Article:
Our goal is to reverse declines of Puget Sound kelp forests and develop solutions to rebuild the essential habitat kelp forests provide.

Kelp forests are a valuable coastal habitat in temperate areas throughout the world. Bull kelp, Nereocystis luetkeana, is an iconic foundation species on the West Coast, forming extensive forests in nearshore, rocky habitats. These large, fast-growing kelps create forage and refuge habitat for a diversity of marine life, contributing greatly to the productivity and biodiversity of coastal marine ecosystems. In 2020, Puget Sound Restoration Fund, in partnership with several government agencies and nonprofits, developed the Puget Sound Kelp Conservation and Recovery Plan. This plan envisions a revitalized bull kelp population in Puget Sound, and outlines a path for getting there. PSRF is spearheading several actions called for in the Recovery Plan, with focus on the following 4 of 6 strategic goals identified in the Plan: Restore kelp forests (Goal #5), Describe kelp distribution & trends (Goal #3), Reduce stressors (Goal #1), and Promote awareness, engagement, and action from user groups, Tribes, the public, and decision-makers (Goal #6).

Bull kelp, Nereocystis luetkeana, is an iconic foundation species of the West Coast, forming extensive forests in nearshore, rocky habitats. Characteristics of bull kelp include that it: 

  • Is a Puget Sound floating kelp species, along with giant kelp, found in the Strait of Juan de Fuca and along the coast
  • Creates a living canopy structure – bulb & blades reach to the surface while a holdfast remains anchored to the hard bottom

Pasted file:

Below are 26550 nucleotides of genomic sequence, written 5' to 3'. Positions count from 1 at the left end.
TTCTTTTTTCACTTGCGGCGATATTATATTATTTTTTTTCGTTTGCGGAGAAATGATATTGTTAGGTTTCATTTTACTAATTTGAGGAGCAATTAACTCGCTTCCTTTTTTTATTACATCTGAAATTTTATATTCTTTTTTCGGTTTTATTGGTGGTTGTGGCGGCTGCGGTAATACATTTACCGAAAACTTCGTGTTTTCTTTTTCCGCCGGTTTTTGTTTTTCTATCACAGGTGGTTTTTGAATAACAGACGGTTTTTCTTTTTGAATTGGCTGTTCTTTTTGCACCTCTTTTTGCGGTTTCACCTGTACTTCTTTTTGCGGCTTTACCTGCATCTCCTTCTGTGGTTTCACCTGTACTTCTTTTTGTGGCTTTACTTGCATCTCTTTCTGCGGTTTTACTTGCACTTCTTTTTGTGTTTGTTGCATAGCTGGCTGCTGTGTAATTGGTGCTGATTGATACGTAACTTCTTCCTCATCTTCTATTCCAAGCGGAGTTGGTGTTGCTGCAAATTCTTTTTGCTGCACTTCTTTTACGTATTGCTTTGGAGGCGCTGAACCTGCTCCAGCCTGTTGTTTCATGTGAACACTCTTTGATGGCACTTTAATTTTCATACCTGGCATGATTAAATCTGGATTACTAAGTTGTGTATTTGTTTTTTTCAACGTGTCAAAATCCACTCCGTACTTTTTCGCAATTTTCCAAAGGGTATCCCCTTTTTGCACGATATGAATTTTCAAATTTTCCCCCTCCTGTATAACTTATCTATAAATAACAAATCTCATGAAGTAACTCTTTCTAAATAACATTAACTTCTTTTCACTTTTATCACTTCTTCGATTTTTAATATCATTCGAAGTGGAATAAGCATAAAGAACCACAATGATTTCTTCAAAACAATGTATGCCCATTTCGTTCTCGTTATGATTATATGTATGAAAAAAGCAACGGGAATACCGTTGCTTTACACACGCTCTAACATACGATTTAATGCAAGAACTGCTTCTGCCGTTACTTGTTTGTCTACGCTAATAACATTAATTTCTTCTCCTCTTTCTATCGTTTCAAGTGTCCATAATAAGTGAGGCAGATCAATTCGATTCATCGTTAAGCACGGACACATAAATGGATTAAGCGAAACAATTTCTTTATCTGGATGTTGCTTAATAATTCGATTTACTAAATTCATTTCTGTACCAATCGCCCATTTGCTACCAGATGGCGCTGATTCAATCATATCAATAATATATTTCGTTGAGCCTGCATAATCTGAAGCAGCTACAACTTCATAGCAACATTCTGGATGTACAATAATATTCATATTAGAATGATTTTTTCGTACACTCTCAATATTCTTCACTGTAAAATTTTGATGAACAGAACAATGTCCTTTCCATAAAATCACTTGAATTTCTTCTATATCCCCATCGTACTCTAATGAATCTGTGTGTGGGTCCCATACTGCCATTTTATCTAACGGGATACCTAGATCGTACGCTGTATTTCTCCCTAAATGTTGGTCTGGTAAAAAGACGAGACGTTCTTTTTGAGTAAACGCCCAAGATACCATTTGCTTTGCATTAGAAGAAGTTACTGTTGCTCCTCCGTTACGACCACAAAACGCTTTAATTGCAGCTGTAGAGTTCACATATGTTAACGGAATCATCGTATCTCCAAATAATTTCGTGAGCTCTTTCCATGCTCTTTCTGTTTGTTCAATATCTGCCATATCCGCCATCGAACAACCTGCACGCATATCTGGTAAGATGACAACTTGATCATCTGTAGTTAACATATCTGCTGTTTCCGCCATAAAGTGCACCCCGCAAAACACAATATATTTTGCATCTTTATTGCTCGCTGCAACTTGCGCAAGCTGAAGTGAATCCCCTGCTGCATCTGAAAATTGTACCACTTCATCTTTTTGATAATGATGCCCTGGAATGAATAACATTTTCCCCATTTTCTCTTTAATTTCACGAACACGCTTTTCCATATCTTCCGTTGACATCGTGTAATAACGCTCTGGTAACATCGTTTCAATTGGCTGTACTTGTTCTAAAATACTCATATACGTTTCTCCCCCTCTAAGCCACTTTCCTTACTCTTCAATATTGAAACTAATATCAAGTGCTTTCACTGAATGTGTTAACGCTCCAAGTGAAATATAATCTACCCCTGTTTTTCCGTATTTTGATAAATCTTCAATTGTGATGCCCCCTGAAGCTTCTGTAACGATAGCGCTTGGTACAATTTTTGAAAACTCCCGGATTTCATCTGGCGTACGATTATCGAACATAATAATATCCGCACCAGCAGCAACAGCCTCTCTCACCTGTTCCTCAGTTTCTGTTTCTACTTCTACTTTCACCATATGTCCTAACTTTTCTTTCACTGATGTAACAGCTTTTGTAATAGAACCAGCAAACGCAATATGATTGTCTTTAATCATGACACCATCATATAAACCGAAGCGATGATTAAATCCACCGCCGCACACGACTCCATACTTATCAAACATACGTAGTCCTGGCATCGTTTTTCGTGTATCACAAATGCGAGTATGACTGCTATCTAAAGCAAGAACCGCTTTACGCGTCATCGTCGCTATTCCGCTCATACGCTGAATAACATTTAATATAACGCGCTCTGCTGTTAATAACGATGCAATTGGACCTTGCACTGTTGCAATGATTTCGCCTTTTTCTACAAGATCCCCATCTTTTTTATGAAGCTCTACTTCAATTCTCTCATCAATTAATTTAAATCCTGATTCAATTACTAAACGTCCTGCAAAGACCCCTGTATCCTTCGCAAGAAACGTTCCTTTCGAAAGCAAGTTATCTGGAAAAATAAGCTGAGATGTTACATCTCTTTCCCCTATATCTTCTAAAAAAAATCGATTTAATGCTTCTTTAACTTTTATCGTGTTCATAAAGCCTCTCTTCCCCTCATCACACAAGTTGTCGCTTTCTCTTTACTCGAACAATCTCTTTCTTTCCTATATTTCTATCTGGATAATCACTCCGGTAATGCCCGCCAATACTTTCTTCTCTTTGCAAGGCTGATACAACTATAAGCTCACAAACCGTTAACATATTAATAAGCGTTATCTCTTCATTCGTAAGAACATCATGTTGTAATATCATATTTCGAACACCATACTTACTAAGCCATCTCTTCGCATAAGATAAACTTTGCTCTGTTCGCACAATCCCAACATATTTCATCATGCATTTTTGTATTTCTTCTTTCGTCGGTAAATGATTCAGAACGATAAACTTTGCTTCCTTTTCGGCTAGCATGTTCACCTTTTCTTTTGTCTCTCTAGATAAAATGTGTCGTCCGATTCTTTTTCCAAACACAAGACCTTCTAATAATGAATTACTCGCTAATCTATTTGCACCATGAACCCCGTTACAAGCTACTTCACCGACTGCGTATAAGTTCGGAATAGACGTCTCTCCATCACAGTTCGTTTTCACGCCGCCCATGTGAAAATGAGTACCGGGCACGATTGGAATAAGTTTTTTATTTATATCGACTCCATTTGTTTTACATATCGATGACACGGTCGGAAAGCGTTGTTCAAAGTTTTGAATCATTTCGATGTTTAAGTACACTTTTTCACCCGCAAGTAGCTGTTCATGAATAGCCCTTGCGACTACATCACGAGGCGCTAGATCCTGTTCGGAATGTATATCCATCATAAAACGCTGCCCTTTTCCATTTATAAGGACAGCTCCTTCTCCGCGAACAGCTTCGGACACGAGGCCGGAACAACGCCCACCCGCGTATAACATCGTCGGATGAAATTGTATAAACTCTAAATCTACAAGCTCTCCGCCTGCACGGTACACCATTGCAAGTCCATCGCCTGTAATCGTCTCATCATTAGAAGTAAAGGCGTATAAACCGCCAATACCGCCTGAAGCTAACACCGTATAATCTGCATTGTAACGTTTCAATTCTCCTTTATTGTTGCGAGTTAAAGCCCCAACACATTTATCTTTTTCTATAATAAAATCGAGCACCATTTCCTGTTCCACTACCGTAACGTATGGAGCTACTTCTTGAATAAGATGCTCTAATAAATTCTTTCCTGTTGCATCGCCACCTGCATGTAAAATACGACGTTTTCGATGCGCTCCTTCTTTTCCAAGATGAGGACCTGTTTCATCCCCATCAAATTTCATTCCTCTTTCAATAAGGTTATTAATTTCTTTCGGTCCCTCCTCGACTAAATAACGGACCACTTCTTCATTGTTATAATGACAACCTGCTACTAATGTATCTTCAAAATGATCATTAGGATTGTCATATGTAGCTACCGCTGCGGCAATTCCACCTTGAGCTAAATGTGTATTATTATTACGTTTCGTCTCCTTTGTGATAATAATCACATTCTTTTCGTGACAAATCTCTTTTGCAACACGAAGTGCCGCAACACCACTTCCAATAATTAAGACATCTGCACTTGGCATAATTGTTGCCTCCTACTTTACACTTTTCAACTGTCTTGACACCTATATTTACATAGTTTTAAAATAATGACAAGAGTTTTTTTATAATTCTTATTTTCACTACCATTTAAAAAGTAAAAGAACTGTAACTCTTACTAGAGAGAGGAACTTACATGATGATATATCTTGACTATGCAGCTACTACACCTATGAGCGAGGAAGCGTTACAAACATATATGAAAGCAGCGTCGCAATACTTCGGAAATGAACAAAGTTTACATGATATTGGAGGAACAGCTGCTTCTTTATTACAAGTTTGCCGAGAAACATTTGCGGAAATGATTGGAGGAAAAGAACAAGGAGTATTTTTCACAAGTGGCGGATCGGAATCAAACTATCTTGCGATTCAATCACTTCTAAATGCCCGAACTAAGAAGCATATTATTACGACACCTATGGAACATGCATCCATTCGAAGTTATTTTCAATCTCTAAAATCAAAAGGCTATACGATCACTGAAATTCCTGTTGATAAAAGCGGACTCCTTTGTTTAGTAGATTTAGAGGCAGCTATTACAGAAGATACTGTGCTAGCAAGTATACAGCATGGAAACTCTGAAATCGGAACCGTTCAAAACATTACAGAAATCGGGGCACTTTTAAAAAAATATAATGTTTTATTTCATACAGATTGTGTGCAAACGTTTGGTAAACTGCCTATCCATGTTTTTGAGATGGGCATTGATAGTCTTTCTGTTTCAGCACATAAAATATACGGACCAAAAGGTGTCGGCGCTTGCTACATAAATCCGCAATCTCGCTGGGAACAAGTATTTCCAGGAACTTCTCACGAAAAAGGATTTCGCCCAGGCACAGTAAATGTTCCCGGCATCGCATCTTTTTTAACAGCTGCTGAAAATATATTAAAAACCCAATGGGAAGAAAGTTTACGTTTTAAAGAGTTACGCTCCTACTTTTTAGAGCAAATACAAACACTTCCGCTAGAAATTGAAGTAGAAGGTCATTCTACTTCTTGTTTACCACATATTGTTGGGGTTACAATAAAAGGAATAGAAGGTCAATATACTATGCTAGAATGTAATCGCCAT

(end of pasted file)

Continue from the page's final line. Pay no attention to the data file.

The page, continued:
• Resembles long whips with bulbs on the end 
  • Is an annual algae, so each spring a new generation of kelp emerges and grows to create the forest canopy
  • Is a fast-growing species that thrives in cool, nutrient rich, high flow waters

Kelp forests are one of the most productive habitats on the planet, functioning as the carbon factories of estuaries. Puget Sound’s diminishing kelp forests provide key habitat for species throughout the marine foodweb. Kelp can grow into massive vegetative structures that feed and shelter numerous species from bacteria to mammals.

  • Kelp forests are efficient absorbers of carbon dioxide
  • As the forest grows, it absorbs nutrients, shelters fish, & attenuates storm surges
  • Throughout its life cycle, kelp feeds salmon, rockfish & invertebrates

Kelp & Climate Change:

  • Restoring kelp helps address climate change, by sequestering carbon dioxide from the atmosphere
  • Sequestered carbon dioxide is stored for longer periods of time as it moves through the food web
  • Bull kelp is vulnerable to warming seawater temperature

Kelp & Humans:

  • Bull kelp forests have been a fundamental underpinning of life in the Salish Sea for thousands of years 
  • A connected ribbon of kelp forests fringing our nearshore waters has long supported people by providing safe canoe passage & an abundance of food sources
  • First Americans followed a kelp-bound coastal route called the kelp highway  
  • The kelp highway is a life way, delivering a subsistence package of marine foods that enabled human travel, supported settlement, and sustains us to this day (Note: make sure to follow harvesting rules to help our kelp thrive!)

Major ongoing declines in floating kelp abundance have been documented throughout Puget Sound for several decades. The causes of these declines are uncertain. Likely factors include the following stressors and their interactions:

  • Deterioration of water quality (excess nutrients & sediments), from runoff & shoreline development
  • Rising seawater temperature
  • Competition with other seaweeds, including invasive species
  • Grazing by animals, possibly increased due to shifts in the marine food web caused by fishing or other perturbations